The merger, subject to regulatory and stockholder approval, is expected to close in the second quarter of 2017. After it’s complete, former Heritage Oaks shareholders would own about 30 percent of Pacific Premier’s stock.
Cambria’s Heritage Oaks branch is at 2255 Main St., a circa-1979 building that Heritage Oaks bought from Bank of America in 2013. Prior to that, Heritage Oaks had been located in a Cambria Village Square space on Tamsen Drive. That building (which, even longer ago, had been occupied by Wells Fargo Bank) is still vacant.
North Coast business leaders and Heritage Oaks customers said Tuesday, Dec. 27, that they don’t expect to see many changes as a result of the sale, but say they’ll wait to form final opinions, especially when it comes to the bank retaining its current employees.
Mary Ann Carson, executive director of the Cambria Chamber of Commerce, said, “We’re in wait and see mode.” But at the recent Heritage Oaks chamber “mixer” party, “they had someone from corporate there, who said it would be exactly the same, the same hometown service, because the new owners would have the same philosophy.”
Carol Broadhurst and husband Michael Broadhurst manage the Cambria Farmers Market and own/operate their Dragon Springs Farm on Santa Rosa Creek Road. They have been Heritage Oaks customers since 2001, and she said Tuesday the bank was helpful in refinancing the family farm.
About the pending sale, Broadhurst said that “initially, I was scared that we’d lose our bank, but (assistant vice president) Craig Marlo assures us that this bank wants these branch offices. He assured me that they’re going to keep the branch.
As long as they keep their neighborhood-friendly feel, it will be wonderful. I think that’s the main thing, that they keep their small-town country charm.
Carol Broadhurst of Cambria, Heritage Oaks bank customer
“I expect the fees will go up,” she continued, “but that we’re going to get some more loan products.”
“As long as they keep their neighborhood-friendly feel,” she said, “it will be wonderful. I think that’s the main thing, that they keep their small-town country charm.”
Del Clegg, owner of Cookie Crock Markets and president of the Coast Unified School District Board of Trustees, said he doesn’t anticipate any change in how the bank is operated: “They have nice people at the branch office here now, and they have to have people manning the shop.”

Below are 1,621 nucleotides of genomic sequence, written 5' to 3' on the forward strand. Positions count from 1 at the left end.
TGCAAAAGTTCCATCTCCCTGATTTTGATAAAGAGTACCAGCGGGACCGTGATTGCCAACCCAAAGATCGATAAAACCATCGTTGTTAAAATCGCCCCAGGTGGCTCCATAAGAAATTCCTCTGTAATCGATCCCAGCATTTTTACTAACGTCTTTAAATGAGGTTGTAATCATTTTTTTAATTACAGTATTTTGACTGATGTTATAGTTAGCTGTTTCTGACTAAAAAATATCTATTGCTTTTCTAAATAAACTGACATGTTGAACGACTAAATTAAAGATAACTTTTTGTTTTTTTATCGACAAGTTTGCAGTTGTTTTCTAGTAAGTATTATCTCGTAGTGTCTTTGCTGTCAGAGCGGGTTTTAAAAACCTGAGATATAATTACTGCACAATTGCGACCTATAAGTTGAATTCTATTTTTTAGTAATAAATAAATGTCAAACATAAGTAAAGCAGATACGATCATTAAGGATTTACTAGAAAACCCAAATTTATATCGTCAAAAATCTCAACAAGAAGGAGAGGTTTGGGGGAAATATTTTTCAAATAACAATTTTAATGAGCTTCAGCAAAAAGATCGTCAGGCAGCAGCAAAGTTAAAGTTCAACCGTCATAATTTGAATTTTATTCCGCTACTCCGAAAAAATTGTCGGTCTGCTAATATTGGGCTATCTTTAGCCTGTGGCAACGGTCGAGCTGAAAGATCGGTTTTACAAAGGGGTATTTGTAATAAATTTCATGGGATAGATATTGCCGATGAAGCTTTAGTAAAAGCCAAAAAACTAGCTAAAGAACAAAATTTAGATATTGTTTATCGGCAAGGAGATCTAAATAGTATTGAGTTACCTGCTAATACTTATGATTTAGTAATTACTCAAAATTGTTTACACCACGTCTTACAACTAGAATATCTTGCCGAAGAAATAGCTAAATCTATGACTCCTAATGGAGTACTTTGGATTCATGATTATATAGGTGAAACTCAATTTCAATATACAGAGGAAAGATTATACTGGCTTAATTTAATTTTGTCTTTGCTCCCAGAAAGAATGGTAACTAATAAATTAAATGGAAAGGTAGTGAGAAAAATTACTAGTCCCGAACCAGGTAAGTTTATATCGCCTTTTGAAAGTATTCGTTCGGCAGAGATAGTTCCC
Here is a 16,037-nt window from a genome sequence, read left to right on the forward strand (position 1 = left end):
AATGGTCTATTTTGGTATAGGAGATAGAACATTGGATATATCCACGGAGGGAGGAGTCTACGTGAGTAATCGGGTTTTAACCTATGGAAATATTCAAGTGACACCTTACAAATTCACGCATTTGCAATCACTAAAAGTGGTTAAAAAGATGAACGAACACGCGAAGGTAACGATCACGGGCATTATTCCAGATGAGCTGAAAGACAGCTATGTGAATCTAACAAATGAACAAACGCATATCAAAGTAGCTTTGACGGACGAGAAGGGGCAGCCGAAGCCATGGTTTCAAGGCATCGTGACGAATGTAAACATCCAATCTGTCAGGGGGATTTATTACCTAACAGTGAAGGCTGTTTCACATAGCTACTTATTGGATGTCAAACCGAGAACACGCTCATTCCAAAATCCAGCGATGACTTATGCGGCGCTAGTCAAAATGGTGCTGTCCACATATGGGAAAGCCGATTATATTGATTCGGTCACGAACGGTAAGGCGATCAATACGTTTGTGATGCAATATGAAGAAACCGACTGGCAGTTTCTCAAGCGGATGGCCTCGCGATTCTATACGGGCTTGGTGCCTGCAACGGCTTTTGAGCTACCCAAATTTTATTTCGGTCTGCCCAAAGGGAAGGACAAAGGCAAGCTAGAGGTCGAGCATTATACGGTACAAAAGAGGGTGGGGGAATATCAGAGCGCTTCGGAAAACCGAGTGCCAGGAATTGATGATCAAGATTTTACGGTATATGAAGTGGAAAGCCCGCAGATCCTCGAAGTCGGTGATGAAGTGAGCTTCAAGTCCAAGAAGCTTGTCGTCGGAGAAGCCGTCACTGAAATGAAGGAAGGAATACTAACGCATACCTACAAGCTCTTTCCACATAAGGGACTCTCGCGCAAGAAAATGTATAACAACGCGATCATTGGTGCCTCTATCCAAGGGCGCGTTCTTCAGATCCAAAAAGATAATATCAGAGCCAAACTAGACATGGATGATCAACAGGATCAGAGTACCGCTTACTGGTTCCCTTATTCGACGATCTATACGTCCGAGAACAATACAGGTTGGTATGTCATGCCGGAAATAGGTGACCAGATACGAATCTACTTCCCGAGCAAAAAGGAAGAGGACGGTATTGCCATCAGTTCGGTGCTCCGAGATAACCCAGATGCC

He said he understands why more banks are merging these days, because it’s “been tough, with government regulations imposed on them since the recession, and with the interest rate so low.” Clegg said he’s also heard that other small banks in the county may be merging with larger ones.
In July, Sierra Bancorp completed its acquisition of Coast Bancorp of San Luis Obispo County, merging the latter’s wholly owned subsidiary, Coast National Bank, into the former’s wholly owned subsidiary, Bank of the Sierra.
San Simeon native Sharon Vandercook succinctly summed her thoughts on local impact from the sale of the bank, saying, “One’s probably as good as another, as far as I’m concerned anymore. It’s certainly convenient having it downtown.”
Pacific Premier Bancorp, which has $3.8 billion in assets, is about twice the size of Heritage Oaks, which has $2 billion in assets, according to a Pacific Premier news release issued Tuesday.
Heritage Oaks opened its first bank in Paso Robles in 1983. It has since grown to become the largest bank on the Central Coast, with 12 branches in San Luis Obispo and Santa Barbara counties and a loan production office in Ventura County.
Pacific Premier has 16 branches throughout Southern California, including banks in Orange, Riverside and San Diego counties. The bank has been in the process of expanding since 2011, when it began acquiring other banks throughout the region.
“We have known the executive management team at Heritage Oaks for many years,” Pacific Premier chairman and CEO Steve Gardner said in a statement. “We believe their bank will be an excellent fit with our existing franchise. As the largest bank headquartered in California’s Central Coast, Heritage Oaks has built a leading market share and a high quality, low-cost core deposit base.”
Heritage Oaks CEO Simone Lagomarsino said she and Gardner had previously discussed merging the banks during the 20 years they’ve worked together, and they decided now was the best time. Interest rates remain low after the housing market crash and recession, which means banks are pursuing mergers that help cut costs in today’s competitive environment.
“We felt like we found a great partner in Pacific Premier,” Lagomarsino said.
All Heritage Oaks locations will be renamed Pacific Premier once the merger is approved, she said.
Some of the bank’s 300 employees will be laid off to avoid duplication, but many branch and lending employees around San Luis Obispo County will keep their jobs, Lagomarsino said. She declined to elaborate, saying those plans have not been finalized.
Employees will be informed about the state of their positions by Feb. 1.
Heritage Oaks Chairman Michael Morris, board member Mike Pfau and Lagomarsino will become members of Pacific Premier’s board.
Lagomarsino said she’ll stay in her position and help some employees relocate until the merger is complete. Then she’ll likely take some time off to assess her options, she said.
Heritage Oaks customers will be in good hands with Pacific Premier, Lagomarsino said.
“They’re a very strong, community-oriented bank,” she said.